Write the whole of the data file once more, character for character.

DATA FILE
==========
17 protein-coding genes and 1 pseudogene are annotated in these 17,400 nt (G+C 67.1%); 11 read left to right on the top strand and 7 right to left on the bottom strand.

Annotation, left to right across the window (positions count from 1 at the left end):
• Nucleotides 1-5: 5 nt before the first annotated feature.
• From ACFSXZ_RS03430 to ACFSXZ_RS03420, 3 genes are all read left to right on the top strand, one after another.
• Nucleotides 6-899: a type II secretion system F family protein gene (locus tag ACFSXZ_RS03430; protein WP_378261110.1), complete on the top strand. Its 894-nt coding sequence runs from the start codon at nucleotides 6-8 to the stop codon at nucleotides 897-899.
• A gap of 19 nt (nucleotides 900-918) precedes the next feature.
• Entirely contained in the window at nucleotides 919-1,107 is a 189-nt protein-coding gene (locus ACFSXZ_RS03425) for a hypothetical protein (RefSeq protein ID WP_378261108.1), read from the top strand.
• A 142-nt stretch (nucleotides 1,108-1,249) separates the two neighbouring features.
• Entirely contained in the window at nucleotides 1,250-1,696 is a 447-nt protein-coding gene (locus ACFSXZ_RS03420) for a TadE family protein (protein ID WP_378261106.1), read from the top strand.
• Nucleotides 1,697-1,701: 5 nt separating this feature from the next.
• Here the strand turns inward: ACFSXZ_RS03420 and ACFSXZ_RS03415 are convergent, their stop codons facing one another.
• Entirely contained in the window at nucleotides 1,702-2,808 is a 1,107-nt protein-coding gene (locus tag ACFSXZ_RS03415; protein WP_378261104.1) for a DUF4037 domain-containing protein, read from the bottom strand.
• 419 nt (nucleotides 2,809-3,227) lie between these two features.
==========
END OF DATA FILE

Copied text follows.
17 protein-coding genes and 1 pseudogene are annotated in these 17,400 nt (G+C 67.1%); 11 read left to right on the top strand and 7 right to left on the bottom strand.

Annotation, left to right across the window (positions count from 1 at the left end):
• Nucleotides 1-5: 5 nt before the first annotated feature.
• From ACFSXZ_RS03430 to ACFSXZ_RS03420, 3 genes are all read left to right on the top strand, one after another.
• Nucleotides 6-899: a type II secretion system F family protein gene (locus tag ACFSXZ_RS03430; protein WP_378261110.1), complete on the top strand. Its 894-nt coding sequence runs from the start codon at nucleotides 6-8 to the stop codon at nucleotides 897-899.
• A gap of 19 nt (nucleotides 900-918) precedes the next feature.
• Entirely contained in the window at nucleotides 919-1,107 is a 189-nt protein-coding gene (locus ACFSXZ_RS03425) for a hypothetical protein (RefSeq protein ID WP_378261108.1), read from the top strand.
• A 142-nt stretch (nucleotides 1,108-1,249) separates the two neighbouring features.
• Entirely contained in the window at nucleotides 1,250-1,696 is a 447-nt protein-coding gene (locus ACFSXZ_RS03420) for a TadE family protein (protein ID WP_378261106.1), read from the top strand.
• Nucleotides 1,697-1,701: 5 nt separating this feature from the next.
• Here the strand turns inward: ACFSXZ_RS03420 and ACFSXZ_RS03415 are convergent, their stop codons facing one another.
• Entirely contained in the window at nucleotides 1,702-2,808 is a 1,107-nt protein-coding gene (locus tag ACFSXZ_RS03415; protein WP_378261104.1) for a DUF4037 domain-containing protein, read from the bottom strand.
• 419 nt (nucleotides 2,809-3,227) lie between these two features.